Ivor Atkins

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Sir Ivor Atkins

Sir Ivor Algernon Atkins (29 November 1869 – 26 November 1953) was the choirmaster and organist at Worcester Cathedral from 1897 to 1950. He is well known for editing Allegri's Miserere with the famous top-C part for the treble. He is also well known for "The Three Kings", an arrangement of a song by Peter Cornelius as a choral work for Epiphany.

Born into a Welsh musical family at Llandaff, Atkins graduated with a bachelor of music degree from The Queen's College, Oxford in 1892, and subsequently obtained a Doctorate in Music (Oxford). He was assistant organist of Hereford Cathedral (1890-1893) and organist of St Laurence Church, Ludlow from 1893 to 1897.

He composed songs, church music, service settings and anthems. With Edward Elgar he prepared an edition of Bach's St. Matthew Passion.

He was knighted in 1921 for services to music and was President of the Royal College of Organists from 1935 to 1936.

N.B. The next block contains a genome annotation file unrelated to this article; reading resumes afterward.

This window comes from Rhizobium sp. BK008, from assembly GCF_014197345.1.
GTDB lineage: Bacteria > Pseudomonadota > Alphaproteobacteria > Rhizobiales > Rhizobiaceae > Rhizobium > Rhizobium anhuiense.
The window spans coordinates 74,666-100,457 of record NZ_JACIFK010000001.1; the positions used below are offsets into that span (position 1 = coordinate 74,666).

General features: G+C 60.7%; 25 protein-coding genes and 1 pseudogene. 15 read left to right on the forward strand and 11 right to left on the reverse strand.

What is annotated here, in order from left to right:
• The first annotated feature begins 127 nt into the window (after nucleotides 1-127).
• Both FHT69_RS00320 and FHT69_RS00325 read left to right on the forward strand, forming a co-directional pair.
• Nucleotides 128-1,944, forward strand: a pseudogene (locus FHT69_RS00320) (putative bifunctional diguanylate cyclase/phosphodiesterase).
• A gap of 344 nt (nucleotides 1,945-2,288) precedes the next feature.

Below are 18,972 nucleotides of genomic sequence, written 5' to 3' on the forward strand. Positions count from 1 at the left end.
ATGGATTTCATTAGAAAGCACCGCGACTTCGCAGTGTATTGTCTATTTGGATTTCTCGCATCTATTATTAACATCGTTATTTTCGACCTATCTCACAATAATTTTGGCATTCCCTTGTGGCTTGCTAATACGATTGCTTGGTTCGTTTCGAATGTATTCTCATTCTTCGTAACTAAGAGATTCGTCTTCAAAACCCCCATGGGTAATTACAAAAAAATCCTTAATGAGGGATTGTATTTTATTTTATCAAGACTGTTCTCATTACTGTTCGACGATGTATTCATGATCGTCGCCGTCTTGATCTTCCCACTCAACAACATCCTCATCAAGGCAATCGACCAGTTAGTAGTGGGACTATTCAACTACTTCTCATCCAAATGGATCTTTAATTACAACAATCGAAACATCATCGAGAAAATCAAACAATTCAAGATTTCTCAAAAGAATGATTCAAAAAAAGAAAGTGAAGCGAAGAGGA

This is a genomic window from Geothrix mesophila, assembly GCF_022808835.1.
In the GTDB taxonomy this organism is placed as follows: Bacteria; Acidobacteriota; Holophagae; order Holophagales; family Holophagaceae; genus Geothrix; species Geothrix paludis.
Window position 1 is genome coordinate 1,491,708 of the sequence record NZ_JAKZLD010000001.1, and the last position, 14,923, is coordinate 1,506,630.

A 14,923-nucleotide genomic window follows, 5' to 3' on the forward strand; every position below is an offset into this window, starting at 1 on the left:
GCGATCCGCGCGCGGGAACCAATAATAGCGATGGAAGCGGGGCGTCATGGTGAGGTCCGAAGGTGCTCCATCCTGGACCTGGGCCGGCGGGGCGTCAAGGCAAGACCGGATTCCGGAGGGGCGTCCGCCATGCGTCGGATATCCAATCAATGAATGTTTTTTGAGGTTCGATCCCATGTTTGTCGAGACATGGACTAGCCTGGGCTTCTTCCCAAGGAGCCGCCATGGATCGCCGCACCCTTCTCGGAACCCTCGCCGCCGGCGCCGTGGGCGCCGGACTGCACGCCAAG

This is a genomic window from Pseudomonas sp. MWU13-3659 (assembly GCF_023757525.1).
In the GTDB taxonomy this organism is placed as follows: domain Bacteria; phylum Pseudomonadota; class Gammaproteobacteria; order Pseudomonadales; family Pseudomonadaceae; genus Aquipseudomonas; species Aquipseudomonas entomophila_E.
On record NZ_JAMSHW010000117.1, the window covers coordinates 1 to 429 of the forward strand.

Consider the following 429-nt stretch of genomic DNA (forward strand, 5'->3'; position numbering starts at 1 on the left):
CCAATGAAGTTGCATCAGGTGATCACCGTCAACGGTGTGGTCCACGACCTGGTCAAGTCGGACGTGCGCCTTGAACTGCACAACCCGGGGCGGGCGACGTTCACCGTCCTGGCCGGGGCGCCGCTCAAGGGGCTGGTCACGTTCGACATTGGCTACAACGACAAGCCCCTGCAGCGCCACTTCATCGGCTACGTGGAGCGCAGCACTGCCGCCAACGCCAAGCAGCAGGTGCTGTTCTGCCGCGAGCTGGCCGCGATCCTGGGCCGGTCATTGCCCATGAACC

He was a friend of Edward Elgar, who in 1904 dedicated the third of his Pomp and Circumstance Marches to him. It was Atkins who later suggested that Elgar's 'Severn Suite' -- produced in 1930 as a brass band competition piece, and arranged for orchestra in 1932 -- should be transcribed for organ; Elgar suggested that Atkins do the arrangement himself. The resulting work -- on which Elgar and Atkins worked togeteher -- was completed in 1932 and published as Elgar's 'Second Organ Sonata'.

Sir Ivor Atkins' wife, Katherine, was Mayor of Worcester in 1937. Their ashes were interred in Worcester Cathedral.

References[edit]

  • Moore, Jerrold Northrop (May 2008). "Atkins, Sir Ivor Algernon (1869–1953)". Oxford Dictionary of National Biography. Oxford University Press. Retrieved 2009-02-05.
  • Oxford Companion to Music. Edited by Sir Percy Scholes. Oxford: Oxford University Press, 1955.

External links[edit]

Cultural offices
Preceded by
Hugh Blair
Organist and Master of the Choristers of Worcester Cathedral
1897-1950
Succeeded by
David Willcocks